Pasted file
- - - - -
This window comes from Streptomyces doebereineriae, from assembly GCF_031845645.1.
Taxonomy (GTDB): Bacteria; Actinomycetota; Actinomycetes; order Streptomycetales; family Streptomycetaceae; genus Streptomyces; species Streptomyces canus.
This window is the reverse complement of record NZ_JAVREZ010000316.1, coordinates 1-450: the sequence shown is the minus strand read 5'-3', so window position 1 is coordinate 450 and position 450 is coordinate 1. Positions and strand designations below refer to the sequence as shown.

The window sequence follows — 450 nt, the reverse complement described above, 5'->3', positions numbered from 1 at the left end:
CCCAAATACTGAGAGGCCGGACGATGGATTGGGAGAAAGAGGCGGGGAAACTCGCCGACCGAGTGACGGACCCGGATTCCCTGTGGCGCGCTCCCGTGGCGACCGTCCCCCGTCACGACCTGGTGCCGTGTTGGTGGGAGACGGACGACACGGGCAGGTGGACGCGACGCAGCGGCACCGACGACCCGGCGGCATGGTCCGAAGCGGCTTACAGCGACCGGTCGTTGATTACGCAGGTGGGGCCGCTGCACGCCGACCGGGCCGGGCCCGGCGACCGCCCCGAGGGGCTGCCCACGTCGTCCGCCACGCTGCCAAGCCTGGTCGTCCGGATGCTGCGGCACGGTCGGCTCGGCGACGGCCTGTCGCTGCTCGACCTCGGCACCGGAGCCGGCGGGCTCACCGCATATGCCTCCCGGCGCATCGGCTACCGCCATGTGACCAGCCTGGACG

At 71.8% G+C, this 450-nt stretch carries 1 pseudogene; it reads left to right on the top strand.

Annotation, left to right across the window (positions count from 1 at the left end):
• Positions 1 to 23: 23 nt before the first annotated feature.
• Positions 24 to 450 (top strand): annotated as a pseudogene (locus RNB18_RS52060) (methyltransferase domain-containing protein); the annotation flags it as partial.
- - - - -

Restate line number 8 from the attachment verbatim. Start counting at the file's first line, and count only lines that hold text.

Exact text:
• Positions 1 to 23: 23 nt before the first annotated feature.